Built by the Nayaks in the 1550 and partly by the Marathas, the majestic Thanjavur palace is huge masonry structure situated near the Thanjavur temple. This mighty palace has huge halls, spacious corridors, observation, arsenal towers and a shady courtyard. Once a grand structure, most of the sections of the palace are in ruins. It is being renovated now. The palace houses a library, a museum and an art gallery.
Architecture: To enter the palace one should take the way of a large quadrangular courtyard. The surrounding walls are pierced by big gateways to the north and east. The courtyard leads to a many-pillared hall. A small inner courtyard leads to a large one.
There is a building similar to the Vimana on the southern side of the third quadrangle. It is 190 feet high with eight storeys and is known as the Goodagopuram. This was the palace watchtower and also the armoury of the Thanjavur Kings till 1855 A.D. The State Department of Archaeology protects the important monuments in the palace complex, such as Arsenal Tower, Bell Tower, Darbar hall of the Marathas and Sadar Madi ( Sarjah Madi).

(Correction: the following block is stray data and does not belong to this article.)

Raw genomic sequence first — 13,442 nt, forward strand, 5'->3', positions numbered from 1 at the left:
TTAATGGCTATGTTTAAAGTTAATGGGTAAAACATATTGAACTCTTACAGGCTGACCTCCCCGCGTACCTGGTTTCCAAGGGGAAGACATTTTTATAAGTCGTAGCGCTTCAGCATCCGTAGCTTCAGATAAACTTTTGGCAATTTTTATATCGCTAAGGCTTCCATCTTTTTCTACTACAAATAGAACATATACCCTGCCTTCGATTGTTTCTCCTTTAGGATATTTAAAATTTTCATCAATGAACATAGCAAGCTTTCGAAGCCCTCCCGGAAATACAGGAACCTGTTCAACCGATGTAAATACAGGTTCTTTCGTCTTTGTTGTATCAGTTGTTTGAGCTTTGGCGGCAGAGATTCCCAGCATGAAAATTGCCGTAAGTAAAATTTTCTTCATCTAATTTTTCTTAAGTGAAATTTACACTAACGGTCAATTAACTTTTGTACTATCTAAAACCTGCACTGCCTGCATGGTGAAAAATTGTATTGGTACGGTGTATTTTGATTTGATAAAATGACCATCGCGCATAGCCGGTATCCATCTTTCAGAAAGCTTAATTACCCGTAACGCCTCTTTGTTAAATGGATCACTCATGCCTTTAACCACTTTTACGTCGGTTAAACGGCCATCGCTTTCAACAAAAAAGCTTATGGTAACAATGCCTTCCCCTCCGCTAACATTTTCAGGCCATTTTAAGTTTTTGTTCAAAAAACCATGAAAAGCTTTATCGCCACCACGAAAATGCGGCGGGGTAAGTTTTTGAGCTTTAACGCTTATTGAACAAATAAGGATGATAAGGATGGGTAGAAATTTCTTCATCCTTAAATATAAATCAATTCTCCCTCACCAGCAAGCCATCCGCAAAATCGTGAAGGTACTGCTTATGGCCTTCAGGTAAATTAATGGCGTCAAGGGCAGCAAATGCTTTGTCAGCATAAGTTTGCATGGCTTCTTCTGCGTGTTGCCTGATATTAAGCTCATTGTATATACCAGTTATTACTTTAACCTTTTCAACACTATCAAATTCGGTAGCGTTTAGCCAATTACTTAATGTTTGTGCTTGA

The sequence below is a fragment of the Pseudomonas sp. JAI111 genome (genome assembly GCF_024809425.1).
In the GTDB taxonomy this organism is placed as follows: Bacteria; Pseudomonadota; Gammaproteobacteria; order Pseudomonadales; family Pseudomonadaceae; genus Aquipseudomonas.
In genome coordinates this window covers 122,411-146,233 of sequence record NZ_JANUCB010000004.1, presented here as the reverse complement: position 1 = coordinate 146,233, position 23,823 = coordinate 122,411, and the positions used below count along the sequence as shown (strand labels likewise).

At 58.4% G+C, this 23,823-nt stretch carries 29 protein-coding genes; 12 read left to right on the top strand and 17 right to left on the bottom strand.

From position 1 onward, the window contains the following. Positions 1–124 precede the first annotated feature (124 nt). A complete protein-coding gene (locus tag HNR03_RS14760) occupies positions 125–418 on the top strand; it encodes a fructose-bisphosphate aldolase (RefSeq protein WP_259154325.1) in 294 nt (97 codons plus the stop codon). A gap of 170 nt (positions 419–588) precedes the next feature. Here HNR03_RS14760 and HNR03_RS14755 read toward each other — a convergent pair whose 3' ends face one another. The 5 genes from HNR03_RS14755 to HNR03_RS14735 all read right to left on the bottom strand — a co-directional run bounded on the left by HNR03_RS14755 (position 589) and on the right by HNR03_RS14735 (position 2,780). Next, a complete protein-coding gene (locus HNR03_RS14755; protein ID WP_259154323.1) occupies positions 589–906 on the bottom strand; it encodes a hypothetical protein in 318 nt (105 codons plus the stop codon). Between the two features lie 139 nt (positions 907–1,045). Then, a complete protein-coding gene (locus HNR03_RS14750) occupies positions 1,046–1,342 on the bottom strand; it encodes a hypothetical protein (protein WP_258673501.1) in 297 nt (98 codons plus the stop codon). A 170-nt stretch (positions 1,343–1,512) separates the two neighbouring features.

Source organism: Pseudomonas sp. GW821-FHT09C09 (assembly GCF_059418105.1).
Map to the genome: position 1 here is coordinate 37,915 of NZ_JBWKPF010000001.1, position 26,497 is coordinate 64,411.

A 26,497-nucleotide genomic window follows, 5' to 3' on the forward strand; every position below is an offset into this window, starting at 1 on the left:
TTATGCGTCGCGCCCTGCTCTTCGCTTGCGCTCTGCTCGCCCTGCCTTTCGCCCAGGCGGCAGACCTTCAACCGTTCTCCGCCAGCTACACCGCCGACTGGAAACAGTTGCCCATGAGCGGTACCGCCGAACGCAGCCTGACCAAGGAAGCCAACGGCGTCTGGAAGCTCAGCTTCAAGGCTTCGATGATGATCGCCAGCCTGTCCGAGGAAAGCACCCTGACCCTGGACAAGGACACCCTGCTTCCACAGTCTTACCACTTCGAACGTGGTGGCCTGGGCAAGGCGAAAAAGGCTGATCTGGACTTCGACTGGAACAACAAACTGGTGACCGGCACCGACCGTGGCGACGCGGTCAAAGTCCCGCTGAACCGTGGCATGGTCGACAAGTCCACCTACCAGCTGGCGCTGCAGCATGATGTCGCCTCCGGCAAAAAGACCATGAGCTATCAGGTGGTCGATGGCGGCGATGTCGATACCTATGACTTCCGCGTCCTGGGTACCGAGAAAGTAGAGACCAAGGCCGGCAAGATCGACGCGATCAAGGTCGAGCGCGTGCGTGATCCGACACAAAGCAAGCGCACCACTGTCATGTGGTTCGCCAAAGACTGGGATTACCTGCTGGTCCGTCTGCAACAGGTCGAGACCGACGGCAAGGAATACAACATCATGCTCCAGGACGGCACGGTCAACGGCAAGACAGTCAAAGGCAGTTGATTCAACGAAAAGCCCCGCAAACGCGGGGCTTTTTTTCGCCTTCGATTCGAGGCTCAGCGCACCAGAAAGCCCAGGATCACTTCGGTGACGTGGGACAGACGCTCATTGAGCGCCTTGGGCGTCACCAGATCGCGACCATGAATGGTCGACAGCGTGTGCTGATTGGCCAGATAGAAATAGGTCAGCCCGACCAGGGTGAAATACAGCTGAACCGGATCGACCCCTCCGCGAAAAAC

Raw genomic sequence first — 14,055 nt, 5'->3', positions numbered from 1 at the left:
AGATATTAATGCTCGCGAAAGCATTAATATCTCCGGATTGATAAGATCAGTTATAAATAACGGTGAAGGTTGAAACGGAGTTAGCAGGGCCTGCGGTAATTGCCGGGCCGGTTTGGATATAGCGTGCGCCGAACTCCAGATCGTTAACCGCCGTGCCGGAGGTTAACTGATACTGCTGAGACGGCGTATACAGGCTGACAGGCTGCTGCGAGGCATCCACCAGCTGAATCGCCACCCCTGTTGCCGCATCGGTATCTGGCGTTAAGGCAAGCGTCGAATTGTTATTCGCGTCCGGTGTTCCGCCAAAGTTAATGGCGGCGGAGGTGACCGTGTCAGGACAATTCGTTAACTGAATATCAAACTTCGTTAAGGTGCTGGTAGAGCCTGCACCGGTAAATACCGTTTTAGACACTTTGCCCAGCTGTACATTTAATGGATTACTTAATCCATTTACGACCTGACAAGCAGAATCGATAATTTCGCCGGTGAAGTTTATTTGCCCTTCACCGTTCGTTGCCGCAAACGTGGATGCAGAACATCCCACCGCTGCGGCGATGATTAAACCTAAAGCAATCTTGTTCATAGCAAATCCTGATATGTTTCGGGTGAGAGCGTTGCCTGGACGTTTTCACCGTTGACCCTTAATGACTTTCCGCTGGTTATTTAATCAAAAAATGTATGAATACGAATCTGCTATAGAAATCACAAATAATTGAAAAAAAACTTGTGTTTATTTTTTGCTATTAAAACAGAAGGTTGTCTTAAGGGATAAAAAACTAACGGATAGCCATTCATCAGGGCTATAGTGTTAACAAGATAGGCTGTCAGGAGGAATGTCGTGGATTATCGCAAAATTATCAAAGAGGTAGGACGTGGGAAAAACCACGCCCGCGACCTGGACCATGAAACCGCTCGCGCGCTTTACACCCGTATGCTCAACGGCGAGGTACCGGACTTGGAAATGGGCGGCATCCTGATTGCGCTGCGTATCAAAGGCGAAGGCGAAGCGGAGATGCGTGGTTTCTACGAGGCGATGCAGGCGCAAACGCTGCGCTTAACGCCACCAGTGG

Arsenal Tower is a structure, which attracts the visitors to Thanjavur even as the Tower of the Big Temple does. This Arsenal Tower is 190 feet height with eight storeys and was constructed in 1855 CE during the period of Marathas. It was used for storing weapons, armouries and ammunition, and was also serving as a watchtower.
Several varieties of weapons were stored inside the building including those imported from European countries. When the English in 1855 CE captured the palace all items of arsenal stored in the building were transferred to Tiruchirappalli, in 1863.
The major attractions of the palace are the two Durbar Halls of the Nayaks and the Mahrattas and the Raja Sarafoji Sarasvati Mahal Library. The Saraswathi Mahal Library has a wide collection of about 30,433 sanskrit and other vernacular palm leaf manuscripts. There are almost 6,426 printed volumes, besides a large number of journals. This library is the result of the three hundred years of effort of by the Nayak and Mahratta kings.
A tower called the Madamaligai emerges from the palace roof beyond the Goodagopuram. It has six storeys and is believed that this was build by Nayak ruler to enable him worship Sri Ranganatha of Srirangam every mid-day. Earlier, it was many storeys higher, but was destroyed by lighting. Thus, it had to be repaired and preserved.
The Sangita Mahal or the Music Hall is a miniature of the surviving court of Thirumalai Nayak’s.